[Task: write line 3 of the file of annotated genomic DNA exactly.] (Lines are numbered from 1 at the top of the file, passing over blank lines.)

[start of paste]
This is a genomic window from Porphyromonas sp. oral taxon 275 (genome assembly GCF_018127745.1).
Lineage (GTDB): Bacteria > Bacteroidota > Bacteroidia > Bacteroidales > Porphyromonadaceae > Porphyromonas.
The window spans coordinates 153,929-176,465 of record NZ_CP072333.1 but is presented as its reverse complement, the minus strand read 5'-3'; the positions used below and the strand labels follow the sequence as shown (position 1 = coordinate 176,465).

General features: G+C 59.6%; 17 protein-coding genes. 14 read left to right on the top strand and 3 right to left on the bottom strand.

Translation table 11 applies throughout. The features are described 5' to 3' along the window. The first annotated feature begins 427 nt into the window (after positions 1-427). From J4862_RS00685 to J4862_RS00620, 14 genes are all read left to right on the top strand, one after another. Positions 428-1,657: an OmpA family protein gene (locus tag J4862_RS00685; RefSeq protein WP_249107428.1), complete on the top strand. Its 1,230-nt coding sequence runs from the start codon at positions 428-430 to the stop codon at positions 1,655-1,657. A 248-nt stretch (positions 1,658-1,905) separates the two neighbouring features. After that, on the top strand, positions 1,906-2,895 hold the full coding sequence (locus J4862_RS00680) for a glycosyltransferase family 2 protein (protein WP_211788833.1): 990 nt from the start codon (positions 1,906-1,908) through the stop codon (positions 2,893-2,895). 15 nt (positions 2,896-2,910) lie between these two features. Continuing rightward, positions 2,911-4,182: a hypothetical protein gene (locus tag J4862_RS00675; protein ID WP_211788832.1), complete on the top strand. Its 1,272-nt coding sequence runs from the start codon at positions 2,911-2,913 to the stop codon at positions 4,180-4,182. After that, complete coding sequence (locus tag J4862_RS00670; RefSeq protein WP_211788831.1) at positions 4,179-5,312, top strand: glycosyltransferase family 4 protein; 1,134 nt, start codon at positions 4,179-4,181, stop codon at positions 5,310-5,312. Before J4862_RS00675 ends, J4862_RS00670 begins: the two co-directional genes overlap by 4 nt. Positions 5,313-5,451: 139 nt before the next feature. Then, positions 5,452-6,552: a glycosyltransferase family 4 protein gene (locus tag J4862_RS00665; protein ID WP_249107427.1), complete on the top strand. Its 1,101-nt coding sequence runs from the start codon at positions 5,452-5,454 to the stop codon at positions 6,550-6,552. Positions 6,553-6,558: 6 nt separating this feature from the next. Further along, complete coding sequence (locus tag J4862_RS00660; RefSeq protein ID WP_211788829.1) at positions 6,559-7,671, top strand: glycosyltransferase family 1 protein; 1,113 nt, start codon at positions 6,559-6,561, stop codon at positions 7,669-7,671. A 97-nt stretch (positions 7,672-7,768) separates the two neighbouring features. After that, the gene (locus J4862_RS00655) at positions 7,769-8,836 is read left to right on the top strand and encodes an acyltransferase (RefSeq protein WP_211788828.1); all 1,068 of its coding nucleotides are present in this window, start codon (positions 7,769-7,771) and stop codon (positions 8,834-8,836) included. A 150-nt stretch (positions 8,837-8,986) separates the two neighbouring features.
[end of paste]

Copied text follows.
The window spans coordinates 153,929-176,465 of record NZ_CP072333.1 but is presented as its reverse complement, the minus strand read 5'-3'; the positions used below and the strand labels follow the sequence as shown (position 1 = coordinate 176,465).